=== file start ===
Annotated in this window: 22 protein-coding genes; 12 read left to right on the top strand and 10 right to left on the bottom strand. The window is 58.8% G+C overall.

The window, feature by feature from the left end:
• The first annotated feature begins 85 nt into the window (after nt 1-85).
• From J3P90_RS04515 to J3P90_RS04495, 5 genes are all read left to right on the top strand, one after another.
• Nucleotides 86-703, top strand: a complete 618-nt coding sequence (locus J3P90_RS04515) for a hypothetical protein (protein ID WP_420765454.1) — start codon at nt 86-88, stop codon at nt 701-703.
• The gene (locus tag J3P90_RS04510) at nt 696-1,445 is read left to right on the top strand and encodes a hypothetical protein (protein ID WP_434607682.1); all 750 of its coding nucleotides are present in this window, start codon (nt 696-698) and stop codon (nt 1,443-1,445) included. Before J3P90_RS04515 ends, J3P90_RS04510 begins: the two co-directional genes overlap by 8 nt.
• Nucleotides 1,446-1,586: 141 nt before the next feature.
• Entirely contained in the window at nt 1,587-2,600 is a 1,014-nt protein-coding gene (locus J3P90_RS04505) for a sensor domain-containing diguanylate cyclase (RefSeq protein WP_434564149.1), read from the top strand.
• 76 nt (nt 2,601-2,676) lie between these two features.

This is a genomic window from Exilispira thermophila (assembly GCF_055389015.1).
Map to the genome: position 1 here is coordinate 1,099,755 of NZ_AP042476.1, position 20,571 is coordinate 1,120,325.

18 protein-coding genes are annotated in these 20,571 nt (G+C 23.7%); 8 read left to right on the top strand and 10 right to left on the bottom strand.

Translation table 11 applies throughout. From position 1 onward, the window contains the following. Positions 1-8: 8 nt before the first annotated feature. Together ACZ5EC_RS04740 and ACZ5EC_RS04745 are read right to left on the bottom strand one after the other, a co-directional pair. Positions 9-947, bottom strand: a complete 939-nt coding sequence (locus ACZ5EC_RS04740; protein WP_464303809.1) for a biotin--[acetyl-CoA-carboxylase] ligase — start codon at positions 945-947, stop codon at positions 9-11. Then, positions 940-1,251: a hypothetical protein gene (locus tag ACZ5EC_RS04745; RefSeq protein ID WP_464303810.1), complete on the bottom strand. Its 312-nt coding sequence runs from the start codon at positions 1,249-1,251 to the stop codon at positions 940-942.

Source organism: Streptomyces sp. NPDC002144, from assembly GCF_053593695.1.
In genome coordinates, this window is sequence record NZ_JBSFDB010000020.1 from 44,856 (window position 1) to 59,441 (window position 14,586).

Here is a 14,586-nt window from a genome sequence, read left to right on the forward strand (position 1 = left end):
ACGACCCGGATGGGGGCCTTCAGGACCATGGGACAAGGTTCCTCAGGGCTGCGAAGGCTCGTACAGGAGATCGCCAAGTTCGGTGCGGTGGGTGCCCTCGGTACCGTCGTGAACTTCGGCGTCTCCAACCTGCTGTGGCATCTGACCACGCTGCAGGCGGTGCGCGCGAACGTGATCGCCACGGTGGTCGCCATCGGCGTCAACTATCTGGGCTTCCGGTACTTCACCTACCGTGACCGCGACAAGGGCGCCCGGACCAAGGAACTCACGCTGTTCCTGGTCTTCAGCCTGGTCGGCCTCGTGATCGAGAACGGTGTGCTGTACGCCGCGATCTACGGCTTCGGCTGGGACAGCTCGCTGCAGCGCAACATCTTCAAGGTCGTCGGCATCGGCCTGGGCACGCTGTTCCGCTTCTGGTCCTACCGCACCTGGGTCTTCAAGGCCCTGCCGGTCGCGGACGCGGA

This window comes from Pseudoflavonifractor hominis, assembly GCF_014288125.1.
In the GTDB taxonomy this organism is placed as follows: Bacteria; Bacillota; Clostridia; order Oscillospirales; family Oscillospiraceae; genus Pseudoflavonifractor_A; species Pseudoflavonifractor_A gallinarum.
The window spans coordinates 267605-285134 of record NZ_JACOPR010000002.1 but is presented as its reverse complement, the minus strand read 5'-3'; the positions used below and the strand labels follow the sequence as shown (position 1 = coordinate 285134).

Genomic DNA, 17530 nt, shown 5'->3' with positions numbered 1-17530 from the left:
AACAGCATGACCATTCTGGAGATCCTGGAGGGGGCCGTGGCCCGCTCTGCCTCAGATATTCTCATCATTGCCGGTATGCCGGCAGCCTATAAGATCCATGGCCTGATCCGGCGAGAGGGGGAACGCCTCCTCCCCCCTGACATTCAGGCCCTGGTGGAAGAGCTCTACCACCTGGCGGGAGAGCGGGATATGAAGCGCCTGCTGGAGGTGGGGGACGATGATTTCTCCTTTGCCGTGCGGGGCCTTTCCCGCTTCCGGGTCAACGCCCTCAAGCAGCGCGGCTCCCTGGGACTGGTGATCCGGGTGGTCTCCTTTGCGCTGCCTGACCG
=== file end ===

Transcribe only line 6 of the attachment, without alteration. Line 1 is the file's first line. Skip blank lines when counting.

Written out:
• The gene (locus tag J3P90_RS04510) at nt 696-1,445 is read left to right on the top strand and encodes a hypothetical protein (protein ID WP_434607682.1); all 750 of its coding nucleotides are present in this window, start codon (nt 696-698) and stop codon (nt 1,443-1,445) included. Before J3P90_RS04515 ends, J3P90_RS04510 begins: the two co-directional genes overlap by 8 nt.